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FM Global: New insights into business vulnerabilities
Written by staff reporter
New insights have emerged around three of the most pressing risks to business performance, namely cyber attack, natural hazards and supply chain failure.
According to FM Global's latest annual index, oil-rich Saudi Arabia has emerged as a country with above-average inherent cyber risk. Its high internet penetration, combined with a limited cyber security industry, make it a more vulnerable target. Developing India, by contrast, with its growing information technology industry, emerges as a country with below-average inherent cyber risk.
For companies aware of the heavy toll of natural disasters, Sweden has above-average resilience due, in part, to its lower-than-average exposure to hazards such as windstorms, flood and earthquakes. On the other hand, flood-prone Bangladesh, a major manufacturing hub for apparel and textiles, ranks toward the bottom of the index.
For companies with global supply chains, Germany, a major exporter and importer, ranks near the top in resilience, driven in part by its strong ability to demonstrate where parts, components or products are in transit. Russia ranks below average in this respect.
“Our clients have found the index valuable when making important decisions about their properties, business strategies and supply chains,” said Bret Ahnell, executive vice president at FM Global, one of the world’s largest commercial property insurers. “We upgraded the index this year to reflect escalating threats that can make a lasting impact on business performance. FM Global will continue to improve the index and make the data publicly available to any business, client or not.”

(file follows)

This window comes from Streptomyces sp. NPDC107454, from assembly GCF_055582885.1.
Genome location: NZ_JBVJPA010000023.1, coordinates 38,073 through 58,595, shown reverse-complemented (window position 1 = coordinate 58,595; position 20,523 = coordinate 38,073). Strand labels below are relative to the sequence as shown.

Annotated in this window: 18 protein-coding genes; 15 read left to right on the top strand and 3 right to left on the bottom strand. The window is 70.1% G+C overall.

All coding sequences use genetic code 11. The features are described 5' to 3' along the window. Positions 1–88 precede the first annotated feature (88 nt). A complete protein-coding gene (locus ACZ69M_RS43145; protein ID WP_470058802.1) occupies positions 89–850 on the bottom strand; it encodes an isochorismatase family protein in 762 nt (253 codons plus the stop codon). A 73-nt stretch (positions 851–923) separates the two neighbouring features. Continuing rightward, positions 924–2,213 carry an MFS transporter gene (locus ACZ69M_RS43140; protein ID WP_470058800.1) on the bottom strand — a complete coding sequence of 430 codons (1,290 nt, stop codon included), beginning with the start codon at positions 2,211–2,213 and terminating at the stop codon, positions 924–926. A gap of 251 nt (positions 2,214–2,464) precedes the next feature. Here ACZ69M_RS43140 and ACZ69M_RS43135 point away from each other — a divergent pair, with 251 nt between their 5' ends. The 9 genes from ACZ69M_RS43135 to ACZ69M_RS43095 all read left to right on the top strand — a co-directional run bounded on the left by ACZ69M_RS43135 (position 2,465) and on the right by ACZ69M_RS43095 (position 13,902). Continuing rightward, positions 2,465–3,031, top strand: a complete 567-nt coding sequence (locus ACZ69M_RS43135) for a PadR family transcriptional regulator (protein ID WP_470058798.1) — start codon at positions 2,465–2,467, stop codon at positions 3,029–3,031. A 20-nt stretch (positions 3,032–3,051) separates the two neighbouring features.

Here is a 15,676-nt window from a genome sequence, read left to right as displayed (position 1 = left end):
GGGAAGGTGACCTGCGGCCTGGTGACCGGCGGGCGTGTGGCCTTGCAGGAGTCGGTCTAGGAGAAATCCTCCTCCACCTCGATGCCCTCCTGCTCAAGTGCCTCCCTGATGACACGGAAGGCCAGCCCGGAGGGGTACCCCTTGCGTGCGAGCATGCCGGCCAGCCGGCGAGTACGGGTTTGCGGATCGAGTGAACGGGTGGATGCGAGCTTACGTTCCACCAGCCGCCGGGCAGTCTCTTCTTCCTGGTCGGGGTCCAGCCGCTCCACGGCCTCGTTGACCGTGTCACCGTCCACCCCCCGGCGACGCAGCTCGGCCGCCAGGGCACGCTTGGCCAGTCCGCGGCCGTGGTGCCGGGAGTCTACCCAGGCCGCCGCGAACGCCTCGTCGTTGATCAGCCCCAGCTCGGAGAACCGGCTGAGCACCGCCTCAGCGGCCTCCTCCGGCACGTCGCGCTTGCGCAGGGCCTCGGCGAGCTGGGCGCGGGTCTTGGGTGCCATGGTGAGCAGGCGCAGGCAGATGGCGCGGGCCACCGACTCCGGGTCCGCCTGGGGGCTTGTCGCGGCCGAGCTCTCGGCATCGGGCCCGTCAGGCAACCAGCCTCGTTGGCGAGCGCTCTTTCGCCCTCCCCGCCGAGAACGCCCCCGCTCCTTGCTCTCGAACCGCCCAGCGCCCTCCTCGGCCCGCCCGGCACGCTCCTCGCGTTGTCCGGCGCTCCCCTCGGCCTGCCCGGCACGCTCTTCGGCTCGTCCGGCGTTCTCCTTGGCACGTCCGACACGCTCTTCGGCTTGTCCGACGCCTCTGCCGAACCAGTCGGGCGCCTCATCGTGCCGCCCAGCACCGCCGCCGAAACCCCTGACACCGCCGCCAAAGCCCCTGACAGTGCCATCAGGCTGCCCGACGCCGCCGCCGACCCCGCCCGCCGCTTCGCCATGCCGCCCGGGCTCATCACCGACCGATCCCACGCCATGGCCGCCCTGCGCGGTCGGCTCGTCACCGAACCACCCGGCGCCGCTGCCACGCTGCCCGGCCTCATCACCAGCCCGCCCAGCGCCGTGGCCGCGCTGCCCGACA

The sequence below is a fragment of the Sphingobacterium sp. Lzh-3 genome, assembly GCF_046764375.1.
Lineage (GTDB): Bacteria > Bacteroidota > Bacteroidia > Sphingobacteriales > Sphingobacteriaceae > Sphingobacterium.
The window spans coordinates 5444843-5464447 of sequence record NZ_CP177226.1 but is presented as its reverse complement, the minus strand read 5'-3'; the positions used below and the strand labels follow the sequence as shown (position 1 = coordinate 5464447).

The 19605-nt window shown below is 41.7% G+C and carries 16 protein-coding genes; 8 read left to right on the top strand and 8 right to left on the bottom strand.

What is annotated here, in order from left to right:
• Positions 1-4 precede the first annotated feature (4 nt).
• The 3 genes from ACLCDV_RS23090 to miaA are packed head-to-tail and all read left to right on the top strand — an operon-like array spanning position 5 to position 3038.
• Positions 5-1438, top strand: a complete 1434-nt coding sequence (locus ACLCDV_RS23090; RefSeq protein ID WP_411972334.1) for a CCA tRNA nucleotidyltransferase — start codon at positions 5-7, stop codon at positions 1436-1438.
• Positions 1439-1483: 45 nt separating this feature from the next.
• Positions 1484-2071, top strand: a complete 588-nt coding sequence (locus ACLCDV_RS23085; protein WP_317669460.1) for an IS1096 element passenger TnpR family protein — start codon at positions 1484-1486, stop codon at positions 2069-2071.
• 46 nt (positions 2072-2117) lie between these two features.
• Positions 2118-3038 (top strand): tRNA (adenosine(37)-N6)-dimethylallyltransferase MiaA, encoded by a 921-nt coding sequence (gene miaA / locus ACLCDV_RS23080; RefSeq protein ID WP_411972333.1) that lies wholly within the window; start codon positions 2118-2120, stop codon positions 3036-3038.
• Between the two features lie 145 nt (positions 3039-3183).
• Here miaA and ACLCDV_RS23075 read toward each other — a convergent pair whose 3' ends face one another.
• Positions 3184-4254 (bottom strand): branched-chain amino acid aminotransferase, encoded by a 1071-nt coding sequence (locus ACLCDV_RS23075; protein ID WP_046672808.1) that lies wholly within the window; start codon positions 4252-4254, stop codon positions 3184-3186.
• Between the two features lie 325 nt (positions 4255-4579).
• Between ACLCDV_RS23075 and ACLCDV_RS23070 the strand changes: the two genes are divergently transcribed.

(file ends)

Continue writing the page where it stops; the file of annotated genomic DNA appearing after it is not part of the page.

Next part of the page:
FM Global's index also ranks countries in overall enterprise resilience. Switzerland occupies the number-one ranking, reflecting high scores for its infrastructure, local supplier quality, political stability, control of corruption and economic productivity. Hurricane-ravaged Haiti ranks at the bottom of the index due in part to its high natural hazard exposure and poor economic conditions.
Many of these insights originate from three new resilience drivers added to the index this year, including inherent cyber risk; urbanisation rate; and supply chain visibility.
Other drivers of resilience that form the index include: productivity, political risk, oil intensity, exposure to natural hazard, natural hazard risk quality, fire risk quality, control of corruption, quality of infrastructure and quality of local suppliers.